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Disclaimer – the kids are totally potty trained (despite most of my posts involving toilet accidents) but aren’t quite used to telling me when they need to visit the bathroom and when I try to make them go they throw a fit.

Let me set the scene. The kids are on their second week of their half term holidays (so I’m properly in charge and have to entertain them alllll day). I just came back from a week away and have so much stuff to sort through lying in a pile on my bedroom floor. We’ve had a relaxed morning watching TV and making forts and I let them play some CBBC games on my laptop while I prepared our picnic for later. I came back upstairs after 10 minutes to find a puddle outside my bedroom door. A puddle. I’m thinking I must’ve given them a cup of water or something, surely no one peed outside my door. I looked at the 3 of them, my face saying ‘what the actual fudge’ but I settled for the words ‘er what is this?!’. With no sibling loyalty F blurted out that J had needed the toilet, looked in my bedroom, couldn’t find me so just got his ‘zizi’ out and marked his territory by my door. Seriously.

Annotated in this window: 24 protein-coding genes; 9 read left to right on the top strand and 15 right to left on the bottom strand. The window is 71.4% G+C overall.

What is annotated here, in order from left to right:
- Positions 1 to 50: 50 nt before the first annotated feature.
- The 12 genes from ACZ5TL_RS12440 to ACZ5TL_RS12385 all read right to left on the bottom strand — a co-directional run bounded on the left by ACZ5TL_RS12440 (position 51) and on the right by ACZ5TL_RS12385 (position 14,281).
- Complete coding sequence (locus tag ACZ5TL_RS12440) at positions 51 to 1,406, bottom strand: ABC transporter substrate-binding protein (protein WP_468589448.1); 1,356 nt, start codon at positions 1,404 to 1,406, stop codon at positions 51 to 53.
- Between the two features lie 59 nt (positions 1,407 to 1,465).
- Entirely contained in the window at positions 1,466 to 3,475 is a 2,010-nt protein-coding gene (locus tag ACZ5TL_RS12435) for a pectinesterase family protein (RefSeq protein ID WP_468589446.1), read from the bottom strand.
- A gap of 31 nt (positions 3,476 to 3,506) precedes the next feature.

I couldn’t think of a reasonable punishment but told him about a million times that the toilet was where he’s meant to go. I really thought I’d got through to him and he apologised so I washed him down and redressed him. The kids carried on playing and I started on my huge pile of stuff to sort when I heard the girls scream ‘marweeee he’s doing it again!’. Another puddle.
I’m never having my own kids.

Mary, biz

‘I see blood!’ another fab Wednesday – 1st October 2014

Au Pairing in Paris

I’m sitting on the toilet writing this. With the seat down don’t worry, listening to P splashing around in the bath. She should of come out 10 minutes ago but she’s way too busy playing with a pink watering can and plastic cup to care about our evening schedule.